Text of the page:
Officials estimate the cost of repairing 60 railroad cars inundated by floodwaters at the Port of Muskogee could exceed $1.5 million. 

Any cargo on those cars that might have been damaged, if any, would be an additional cost. It remained unclear who bears risk of liability.

Port Director Scott Robinson said with regard to the risk of liability, damage to the railroad cars "may be the most significant cost of the flood." He said this past week the wheel-sets on every railroad car inundated by floodwater must be replaced before Union Pacific "will take them back."

Operations Manager Lewis McLemore said the concern is that sediment from floodwaters infiltrated the bearings, which would wear out quickly at higher speeds outside the port. The wheel-sets include the hubs and wheels, bearing-and-race assembly is built in the wheels and must be replaced as a unit. 

Robinson said it is believed the responsibility of replacing the wheel-sets rests with owners of the railroad cars. Robinson told directors of Muskogee City-County Port Authority he didn't "think we have any responsibility for the cars" or "any responsibility for the cargo."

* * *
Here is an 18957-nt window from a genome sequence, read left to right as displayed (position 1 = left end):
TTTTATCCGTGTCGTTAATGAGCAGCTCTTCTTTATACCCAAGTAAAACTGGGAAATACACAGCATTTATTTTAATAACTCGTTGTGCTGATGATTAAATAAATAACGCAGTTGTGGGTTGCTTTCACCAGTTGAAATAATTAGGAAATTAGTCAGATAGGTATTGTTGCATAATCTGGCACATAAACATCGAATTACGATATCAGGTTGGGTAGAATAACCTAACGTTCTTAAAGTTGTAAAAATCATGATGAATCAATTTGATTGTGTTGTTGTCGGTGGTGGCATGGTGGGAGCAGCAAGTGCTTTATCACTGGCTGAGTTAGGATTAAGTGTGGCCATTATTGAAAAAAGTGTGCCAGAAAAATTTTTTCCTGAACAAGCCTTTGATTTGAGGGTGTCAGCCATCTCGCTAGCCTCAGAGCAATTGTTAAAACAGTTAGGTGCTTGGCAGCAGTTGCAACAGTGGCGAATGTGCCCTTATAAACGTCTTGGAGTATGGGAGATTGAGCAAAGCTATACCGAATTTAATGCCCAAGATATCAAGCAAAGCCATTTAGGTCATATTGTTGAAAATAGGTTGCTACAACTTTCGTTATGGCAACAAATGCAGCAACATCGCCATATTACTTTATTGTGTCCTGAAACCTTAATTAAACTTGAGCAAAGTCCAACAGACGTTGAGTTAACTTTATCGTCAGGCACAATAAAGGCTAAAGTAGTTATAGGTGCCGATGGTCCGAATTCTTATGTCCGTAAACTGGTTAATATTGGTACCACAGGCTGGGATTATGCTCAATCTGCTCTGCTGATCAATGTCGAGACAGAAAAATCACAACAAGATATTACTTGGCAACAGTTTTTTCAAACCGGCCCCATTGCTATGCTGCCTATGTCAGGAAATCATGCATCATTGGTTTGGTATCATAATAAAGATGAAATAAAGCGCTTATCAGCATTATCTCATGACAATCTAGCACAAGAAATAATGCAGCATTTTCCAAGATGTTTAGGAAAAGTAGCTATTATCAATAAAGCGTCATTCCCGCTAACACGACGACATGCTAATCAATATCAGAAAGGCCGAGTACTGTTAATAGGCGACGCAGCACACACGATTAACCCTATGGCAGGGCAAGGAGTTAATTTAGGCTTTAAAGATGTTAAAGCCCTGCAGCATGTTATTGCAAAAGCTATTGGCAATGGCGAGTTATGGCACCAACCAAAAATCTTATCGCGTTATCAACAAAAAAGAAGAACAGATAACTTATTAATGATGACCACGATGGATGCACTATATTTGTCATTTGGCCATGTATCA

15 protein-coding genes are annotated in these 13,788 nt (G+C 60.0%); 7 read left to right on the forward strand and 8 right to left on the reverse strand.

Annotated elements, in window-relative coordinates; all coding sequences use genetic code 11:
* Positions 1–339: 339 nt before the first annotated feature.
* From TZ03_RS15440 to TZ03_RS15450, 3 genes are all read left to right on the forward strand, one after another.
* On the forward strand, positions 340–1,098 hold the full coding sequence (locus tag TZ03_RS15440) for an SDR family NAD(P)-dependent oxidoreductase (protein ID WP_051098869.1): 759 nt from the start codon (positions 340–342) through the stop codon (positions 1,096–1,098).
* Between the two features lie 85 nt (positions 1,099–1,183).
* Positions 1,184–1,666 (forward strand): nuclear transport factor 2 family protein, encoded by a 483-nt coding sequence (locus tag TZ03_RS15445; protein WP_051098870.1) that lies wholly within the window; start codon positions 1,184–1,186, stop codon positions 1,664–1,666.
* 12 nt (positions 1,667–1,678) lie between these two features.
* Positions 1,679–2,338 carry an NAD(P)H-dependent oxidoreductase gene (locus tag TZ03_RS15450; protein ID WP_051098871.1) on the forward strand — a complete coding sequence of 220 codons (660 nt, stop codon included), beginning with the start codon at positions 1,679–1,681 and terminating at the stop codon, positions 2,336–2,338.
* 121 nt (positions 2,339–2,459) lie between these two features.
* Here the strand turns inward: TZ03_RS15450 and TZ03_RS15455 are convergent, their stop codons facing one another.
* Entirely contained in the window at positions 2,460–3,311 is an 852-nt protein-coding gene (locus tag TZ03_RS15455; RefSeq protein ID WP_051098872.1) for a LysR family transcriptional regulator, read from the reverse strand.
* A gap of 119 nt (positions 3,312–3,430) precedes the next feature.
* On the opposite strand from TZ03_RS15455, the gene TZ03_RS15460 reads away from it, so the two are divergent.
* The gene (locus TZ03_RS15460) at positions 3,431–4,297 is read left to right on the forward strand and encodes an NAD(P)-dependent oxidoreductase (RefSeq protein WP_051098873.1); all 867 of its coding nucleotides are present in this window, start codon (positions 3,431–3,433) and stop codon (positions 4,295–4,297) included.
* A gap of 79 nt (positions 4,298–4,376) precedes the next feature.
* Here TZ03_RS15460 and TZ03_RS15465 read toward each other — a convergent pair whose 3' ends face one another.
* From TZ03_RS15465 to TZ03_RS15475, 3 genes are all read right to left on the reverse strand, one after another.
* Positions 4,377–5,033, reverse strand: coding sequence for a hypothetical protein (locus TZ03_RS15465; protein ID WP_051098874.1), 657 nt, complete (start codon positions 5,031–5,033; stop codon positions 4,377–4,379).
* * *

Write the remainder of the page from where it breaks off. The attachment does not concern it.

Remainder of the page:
"It is reasonable to believe that whoever has care, custody and control of those cars is responsible for changing out the wheel sets on those cars," Robinson said. "We are hoping it comes from UP or industry, but if it comes from us we have insurance for that."

Robinson said he believes the port authority's cost for the deductible would amount to $25,000 should it be determined the port is liable for damage to the cars caused by flooding.  

There were 90 rail cars trapped at the Port of Muskogee when many parts of it were inundated by what Robinson described as “unprecedented flows and river stages and elevations on the Arkansas River.” Preliminary data show the river crested May 26 at 46.39 feet, which is 6.79 feet above levels recorded during the 1986 flood, one said to be considered by many hydrologists as the flood of record.

McLemore said the 60 cars damaged by flooding can be relocated within the port as workers repair the railroad infrastructure damaged by the flood. That work, which began late last week, is expected to be completed at a cost of about $329,000 — officials expect much of that will be reimbursed by federal disaster aid for public infrastructure.

React to this story:


Recommended for you